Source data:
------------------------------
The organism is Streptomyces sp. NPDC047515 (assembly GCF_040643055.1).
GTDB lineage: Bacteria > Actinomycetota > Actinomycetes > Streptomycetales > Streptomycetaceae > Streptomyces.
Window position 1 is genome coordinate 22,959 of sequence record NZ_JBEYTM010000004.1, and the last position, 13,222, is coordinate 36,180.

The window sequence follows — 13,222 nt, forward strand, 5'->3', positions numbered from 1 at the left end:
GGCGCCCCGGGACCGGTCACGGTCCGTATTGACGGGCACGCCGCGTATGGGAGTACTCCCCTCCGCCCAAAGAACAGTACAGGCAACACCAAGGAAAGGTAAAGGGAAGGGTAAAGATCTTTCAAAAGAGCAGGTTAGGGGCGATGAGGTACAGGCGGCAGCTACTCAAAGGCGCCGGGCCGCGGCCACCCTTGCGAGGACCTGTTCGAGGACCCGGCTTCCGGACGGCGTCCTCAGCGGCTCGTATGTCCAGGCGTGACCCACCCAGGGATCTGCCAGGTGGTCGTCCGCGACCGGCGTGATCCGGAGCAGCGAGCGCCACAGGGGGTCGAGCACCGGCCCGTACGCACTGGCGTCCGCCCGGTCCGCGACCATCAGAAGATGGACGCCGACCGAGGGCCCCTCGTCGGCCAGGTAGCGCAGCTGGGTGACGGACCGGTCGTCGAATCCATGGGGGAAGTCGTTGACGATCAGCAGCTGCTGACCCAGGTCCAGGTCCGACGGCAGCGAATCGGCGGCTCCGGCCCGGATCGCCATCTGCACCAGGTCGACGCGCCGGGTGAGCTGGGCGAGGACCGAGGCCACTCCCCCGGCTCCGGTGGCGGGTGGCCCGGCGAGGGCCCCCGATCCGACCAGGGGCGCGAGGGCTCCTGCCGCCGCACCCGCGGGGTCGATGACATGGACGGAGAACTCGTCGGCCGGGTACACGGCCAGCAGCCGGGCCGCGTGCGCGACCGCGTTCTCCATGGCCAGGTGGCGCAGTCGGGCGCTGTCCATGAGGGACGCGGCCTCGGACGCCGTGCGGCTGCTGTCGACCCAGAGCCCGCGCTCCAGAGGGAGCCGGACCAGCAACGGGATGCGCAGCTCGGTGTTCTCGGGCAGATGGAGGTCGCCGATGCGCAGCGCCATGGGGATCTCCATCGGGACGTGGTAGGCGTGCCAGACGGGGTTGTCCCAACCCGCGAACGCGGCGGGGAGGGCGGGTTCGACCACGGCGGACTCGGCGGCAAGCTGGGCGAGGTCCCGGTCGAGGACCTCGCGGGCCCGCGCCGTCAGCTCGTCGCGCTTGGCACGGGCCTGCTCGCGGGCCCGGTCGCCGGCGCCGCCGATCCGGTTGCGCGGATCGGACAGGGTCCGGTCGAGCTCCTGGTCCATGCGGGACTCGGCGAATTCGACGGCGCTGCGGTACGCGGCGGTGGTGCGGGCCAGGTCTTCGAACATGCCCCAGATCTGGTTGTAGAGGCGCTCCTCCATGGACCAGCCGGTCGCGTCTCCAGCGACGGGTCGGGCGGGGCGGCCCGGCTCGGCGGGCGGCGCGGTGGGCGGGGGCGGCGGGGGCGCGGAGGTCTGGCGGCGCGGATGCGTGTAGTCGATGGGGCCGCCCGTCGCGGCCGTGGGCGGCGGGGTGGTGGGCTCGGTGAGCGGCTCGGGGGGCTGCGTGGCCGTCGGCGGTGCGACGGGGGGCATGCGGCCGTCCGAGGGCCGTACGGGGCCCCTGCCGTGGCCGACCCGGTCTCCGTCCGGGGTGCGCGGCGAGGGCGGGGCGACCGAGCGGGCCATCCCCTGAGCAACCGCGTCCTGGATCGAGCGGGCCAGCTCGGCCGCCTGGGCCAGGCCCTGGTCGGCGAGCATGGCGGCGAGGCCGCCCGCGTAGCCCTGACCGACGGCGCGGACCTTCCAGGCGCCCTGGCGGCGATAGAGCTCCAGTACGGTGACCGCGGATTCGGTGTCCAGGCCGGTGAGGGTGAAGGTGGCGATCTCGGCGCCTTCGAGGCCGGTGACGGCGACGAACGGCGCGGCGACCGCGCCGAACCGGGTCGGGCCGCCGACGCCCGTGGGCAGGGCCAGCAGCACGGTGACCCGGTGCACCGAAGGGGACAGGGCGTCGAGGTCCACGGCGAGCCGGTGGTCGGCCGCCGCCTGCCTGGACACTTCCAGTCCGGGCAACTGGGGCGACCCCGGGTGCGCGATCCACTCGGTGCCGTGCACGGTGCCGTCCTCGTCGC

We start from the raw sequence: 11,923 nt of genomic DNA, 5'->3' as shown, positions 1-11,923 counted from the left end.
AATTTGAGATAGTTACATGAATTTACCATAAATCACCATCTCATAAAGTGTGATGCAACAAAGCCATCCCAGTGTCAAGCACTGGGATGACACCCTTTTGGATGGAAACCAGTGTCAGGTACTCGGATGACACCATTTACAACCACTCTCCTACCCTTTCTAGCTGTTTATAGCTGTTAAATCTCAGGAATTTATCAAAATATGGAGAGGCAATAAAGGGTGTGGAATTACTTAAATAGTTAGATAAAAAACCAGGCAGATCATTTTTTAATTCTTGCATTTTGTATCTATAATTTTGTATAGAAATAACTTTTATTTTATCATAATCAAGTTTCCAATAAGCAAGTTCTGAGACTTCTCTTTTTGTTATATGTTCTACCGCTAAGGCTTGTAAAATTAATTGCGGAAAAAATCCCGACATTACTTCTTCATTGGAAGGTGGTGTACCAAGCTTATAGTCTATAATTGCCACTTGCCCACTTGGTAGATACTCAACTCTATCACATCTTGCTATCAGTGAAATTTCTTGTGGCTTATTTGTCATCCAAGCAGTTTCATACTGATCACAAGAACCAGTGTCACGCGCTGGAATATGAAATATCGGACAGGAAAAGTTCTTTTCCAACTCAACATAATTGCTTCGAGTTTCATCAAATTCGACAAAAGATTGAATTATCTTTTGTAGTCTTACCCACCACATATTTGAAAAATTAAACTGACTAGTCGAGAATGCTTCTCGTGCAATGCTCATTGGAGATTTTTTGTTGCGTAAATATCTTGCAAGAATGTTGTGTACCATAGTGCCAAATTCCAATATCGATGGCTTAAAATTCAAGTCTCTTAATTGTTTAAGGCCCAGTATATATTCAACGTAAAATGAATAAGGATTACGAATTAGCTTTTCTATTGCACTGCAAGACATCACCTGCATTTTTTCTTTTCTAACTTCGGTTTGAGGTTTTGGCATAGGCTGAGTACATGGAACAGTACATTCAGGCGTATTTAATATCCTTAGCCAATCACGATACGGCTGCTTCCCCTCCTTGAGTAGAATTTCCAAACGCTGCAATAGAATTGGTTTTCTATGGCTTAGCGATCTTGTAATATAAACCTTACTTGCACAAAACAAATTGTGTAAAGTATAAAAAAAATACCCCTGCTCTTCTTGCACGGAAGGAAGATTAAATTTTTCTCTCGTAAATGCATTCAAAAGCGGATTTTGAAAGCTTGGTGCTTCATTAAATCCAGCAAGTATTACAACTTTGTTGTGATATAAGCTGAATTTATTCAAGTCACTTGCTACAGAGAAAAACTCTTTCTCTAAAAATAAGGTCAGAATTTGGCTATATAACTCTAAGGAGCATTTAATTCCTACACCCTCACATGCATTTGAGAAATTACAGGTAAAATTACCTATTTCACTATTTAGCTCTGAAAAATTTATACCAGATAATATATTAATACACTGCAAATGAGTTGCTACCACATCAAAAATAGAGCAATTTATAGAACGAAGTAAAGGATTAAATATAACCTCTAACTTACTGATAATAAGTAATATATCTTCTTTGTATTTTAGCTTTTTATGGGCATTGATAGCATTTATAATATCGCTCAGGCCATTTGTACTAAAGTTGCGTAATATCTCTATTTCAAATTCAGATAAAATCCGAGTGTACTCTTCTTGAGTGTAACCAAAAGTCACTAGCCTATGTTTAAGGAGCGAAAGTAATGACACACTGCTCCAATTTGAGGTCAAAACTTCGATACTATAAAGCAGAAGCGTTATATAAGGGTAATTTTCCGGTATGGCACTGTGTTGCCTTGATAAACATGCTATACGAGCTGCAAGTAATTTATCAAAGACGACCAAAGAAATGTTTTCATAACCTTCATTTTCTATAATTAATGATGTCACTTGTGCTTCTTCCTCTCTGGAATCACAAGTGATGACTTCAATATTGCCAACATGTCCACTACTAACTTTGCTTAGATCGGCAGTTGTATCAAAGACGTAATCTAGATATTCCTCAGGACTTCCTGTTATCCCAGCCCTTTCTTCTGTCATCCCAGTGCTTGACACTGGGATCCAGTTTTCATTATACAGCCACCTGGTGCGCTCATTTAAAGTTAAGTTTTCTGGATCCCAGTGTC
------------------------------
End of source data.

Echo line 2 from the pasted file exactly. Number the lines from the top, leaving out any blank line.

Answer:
GTDB lineage: Bacteria > Actinomycetota > Actinomycetes > Streptomycetales > Streptomycetaceae > Streptomyces.